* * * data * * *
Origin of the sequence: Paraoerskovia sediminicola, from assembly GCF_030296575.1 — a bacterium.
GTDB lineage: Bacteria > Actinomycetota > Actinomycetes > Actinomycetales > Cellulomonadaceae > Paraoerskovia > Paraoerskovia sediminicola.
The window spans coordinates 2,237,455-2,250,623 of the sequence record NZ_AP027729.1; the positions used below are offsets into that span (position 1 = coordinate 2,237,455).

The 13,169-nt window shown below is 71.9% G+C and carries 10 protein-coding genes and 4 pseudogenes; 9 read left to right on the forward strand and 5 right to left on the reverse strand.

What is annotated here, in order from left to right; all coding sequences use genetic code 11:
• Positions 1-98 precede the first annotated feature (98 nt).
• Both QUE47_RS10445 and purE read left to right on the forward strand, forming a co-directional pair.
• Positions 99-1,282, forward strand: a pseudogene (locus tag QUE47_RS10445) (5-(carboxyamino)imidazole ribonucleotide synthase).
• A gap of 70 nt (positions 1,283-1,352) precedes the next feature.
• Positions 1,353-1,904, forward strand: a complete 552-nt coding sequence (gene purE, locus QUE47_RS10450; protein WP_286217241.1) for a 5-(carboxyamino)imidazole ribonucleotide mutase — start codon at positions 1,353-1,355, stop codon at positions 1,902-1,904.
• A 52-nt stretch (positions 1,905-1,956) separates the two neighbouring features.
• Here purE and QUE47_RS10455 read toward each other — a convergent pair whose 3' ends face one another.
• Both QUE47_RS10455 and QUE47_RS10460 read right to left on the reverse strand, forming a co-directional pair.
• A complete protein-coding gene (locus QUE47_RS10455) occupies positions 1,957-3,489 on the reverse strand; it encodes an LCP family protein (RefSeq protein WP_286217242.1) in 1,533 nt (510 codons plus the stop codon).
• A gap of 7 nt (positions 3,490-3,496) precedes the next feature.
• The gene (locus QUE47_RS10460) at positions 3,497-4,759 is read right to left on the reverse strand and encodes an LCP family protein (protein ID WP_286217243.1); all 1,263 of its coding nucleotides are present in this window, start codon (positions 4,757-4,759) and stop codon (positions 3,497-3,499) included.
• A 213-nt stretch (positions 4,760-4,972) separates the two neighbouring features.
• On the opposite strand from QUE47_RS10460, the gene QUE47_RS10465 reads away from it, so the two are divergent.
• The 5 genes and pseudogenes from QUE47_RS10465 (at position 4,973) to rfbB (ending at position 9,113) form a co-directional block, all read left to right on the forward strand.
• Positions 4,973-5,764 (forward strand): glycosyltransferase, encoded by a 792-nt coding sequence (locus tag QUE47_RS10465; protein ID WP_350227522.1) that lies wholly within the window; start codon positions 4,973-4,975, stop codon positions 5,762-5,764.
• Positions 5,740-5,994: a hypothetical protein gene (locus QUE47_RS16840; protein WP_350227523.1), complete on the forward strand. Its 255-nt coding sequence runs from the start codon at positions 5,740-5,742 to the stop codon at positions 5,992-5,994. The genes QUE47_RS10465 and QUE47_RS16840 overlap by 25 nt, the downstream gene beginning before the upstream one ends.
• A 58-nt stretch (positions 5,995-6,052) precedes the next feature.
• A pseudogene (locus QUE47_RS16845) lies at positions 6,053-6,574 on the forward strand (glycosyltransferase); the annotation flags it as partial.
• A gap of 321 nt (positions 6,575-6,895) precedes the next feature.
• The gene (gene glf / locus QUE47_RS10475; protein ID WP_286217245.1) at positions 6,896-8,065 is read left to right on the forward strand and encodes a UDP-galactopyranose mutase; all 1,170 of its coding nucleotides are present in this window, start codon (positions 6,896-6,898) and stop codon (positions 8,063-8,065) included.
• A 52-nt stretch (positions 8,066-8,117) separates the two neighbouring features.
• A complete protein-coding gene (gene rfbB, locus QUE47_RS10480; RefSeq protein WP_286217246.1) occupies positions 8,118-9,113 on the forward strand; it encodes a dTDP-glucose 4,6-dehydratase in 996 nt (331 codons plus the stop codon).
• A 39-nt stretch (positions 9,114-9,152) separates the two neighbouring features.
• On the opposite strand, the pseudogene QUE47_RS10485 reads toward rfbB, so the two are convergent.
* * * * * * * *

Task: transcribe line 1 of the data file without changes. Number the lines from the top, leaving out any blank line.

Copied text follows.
Origin of the sequence: Paraoerskovia sediminicola, from assembly GCF_030296575.1 — a bacterium.